Emotionally compelling dramas

2010-03-16 00:00

ONE of the picks of the recent Musho Festival, Grant Jacobs’ My Name Is Lucky! will be staged at the Hexagon Theatre Minifest, which takes place at the University of KwaZulu-Natal Pieter­maritzburg theatre on March 19 and March 20.

My Name is Lucky! is a compelling tale of a street urchin with a heart of gold who lives on the streets of North Beach. He works as a car guard, acrobat and professional beggar, and he firmly believes life is like a seagull which soars the skies and oceans alike, dipping into the bottomless ocean but always emerging triumphant.

On April 2, 2009, Lucky encounters a potential but particularly troublesome “client”. Their encounter becomes a catalyst for a life-altering journey during which Lucky discovers the solace in a world outside of his own.

This emotionally gripping tale introduces theatregoers to an array of colourful, familiar and exciting characters who either pull Lucky into drowning despair or have him emerge like a seagull after a successful hunt. But throughout it all, Lucky shows resilience, strength and an undiminished sense of hope in the face of seemingly insurmountable odds. The play will be staged at 6 pm on March 19.

Next up on March 19 is The Horseshoe, a play which tells the story of two young men who made the decision to join the armed struggle of the ANC at the height of apartheid.

When these exiles returned home, life was different. For many, jobs were hard to find, and adjusting to peacetime was difficult. Some came home to a hero’s welcome and were able to benefit from the changes in the country, while others came home to a life no different from that they left, and now feel cheated.

The Horseshoe, which stars Bheki Khabela and Sduduzo Kawula, explores the lives of two of those comrades who come home to very different lives, giving an insight into the conditions of ordinary people who made extraordinary decisions, took risks, and who received very little reward. At a time when debates in South Africa centre on issues around governance, greed and the gravy train, The Horseshoe reminds us that life goes on. The show will be staged at 8 pm.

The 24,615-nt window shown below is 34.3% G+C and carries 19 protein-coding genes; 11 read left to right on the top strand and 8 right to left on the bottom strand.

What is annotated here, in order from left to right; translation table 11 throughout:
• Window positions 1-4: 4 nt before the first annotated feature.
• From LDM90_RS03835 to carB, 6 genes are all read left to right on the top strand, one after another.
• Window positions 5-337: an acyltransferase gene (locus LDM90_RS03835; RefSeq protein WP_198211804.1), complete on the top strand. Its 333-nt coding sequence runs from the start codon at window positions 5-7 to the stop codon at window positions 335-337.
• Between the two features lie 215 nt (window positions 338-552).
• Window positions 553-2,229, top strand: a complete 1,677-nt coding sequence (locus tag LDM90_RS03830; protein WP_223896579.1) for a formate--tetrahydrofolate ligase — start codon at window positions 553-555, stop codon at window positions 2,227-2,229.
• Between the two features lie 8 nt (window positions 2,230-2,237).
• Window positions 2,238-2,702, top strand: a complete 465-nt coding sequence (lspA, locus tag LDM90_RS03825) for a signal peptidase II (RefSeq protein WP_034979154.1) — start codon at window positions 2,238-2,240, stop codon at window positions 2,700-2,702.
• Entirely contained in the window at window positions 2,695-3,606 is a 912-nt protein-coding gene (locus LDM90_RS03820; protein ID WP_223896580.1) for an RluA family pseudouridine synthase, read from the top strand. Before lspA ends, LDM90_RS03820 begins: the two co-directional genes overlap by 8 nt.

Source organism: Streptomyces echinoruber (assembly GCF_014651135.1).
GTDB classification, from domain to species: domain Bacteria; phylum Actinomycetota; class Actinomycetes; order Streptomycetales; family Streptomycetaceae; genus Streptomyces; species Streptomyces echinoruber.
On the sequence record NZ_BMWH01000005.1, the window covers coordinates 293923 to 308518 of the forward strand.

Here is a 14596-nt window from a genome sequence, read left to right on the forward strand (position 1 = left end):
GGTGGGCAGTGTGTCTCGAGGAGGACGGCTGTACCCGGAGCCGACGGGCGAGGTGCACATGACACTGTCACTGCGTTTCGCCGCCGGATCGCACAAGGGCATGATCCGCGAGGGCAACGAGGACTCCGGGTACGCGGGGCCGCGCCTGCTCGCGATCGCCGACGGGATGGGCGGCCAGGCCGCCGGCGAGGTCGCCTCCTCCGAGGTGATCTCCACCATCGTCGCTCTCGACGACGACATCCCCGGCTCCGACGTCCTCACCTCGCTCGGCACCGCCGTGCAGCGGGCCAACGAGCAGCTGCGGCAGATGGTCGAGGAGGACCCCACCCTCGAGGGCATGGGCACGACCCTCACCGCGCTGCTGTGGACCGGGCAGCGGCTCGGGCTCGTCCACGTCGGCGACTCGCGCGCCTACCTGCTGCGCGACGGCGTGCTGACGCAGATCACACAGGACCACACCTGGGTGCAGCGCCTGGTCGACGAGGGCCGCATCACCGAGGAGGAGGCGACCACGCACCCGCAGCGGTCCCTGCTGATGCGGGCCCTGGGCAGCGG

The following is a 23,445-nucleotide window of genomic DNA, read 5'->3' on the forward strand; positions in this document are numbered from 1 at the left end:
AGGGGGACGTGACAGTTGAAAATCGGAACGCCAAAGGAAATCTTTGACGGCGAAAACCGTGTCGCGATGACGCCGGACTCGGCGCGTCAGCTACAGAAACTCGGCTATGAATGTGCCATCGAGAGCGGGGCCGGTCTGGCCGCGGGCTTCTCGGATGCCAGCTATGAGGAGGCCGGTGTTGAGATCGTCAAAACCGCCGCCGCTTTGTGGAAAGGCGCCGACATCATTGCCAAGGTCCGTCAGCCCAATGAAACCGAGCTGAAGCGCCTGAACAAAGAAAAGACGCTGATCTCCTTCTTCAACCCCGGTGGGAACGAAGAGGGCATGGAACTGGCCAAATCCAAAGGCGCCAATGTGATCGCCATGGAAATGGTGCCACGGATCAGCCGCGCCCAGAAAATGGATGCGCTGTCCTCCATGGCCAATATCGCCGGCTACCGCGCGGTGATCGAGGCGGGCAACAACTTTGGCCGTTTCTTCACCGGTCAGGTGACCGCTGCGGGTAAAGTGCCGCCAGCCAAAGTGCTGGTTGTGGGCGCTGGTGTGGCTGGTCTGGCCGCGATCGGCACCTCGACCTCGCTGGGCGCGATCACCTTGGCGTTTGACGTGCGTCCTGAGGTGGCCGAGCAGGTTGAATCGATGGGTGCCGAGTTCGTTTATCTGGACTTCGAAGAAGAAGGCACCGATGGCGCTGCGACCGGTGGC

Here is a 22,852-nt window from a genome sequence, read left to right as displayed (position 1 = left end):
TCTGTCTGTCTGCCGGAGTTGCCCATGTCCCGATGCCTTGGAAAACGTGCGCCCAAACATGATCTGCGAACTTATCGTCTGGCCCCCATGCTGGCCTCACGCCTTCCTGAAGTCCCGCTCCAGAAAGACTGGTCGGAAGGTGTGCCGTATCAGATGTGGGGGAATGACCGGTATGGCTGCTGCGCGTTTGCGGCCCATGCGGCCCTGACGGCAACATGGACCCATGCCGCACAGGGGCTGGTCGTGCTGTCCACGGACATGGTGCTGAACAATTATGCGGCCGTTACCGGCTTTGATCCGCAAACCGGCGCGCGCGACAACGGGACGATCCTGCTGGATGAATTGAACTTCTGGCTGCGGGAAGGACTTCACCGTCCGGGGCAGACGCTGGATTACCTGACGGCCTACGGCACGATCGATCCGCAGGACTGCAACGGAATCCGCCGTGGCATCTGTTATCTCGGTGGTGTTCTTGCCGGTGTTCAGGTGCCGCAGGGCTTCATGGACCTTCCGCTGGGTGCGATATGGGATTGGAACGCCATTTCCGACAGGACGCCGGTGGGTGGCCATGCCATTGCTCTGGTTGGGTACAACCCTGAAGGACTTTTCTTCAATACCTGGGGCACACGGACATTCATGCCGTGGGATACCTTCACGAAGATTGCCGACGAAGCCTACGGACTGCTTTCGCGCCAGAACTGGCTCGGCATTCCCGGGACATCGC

The final offering on March 19 is The Lover and Another in The Dive at 9.15 pm. The play uses performance poetry and music to explore the complex realities of sexuality in contemporary UKZN.

Featuring the talents of Nokwethemba Mchunu, Kevin Dladla, Thobeka Hadebe, Joy Dlamini, Melikaya Noqawza and Philani Mncwabe, it is frank, humorous, moving and challenging and was recently performed at the Drama For Life Festival at Wits University and in the Orientation programmes on three of the UKZN campuses.

On Saturday, March 20, the festival will host two plays — Senzo is Bululu Uncle at 4 pm and Manspace at 6 pm.

Winner of the best production at the recent Musho Festival Senzo is Bululu Uncle tells the story of a black South African boy who was brought up in a staunch Indian household. The cross-cultural comedy will leave you wondering whether Senzo is a black man in an Indian body, or an Indian in a black man’s body. The show is performed by Senzo Mthethwa and directed by Kumseela Naidoo.

Mary Steward’s Manspace ends this year’s Mini-Fest. In it she offers theatregoers her thoughts on what she understands and knows about men … so far.

From the first realisation as a little girl bathing with Dad that we are different, to the wealth of insight gained from watching her older brother and his friends, to the dating game and the workplace and beyond, Steward shares her moments of truth using a host of hilarious characters with whom we can all identify.

Tickets for each show are R40 and available at the door. Inquiries to the Hexagon at 033 260 5537 or e-mail hexagon@ukzn.ac.za






THE line-up for the fourth annual Theatre Minifest at UKZN’s Hexagon Theatre from March 19 to March 20.

Friday 6 pm: My Name is Lucky

Friday 8 pm: The Horseshoe

Friday 9.15 pm: The Lover and Another (In The Dive)

Saturday 4 pm: Senzo is Bululu Uncle

Saturday 6 pm: Manspace

Tickets R40 per show available at the door.

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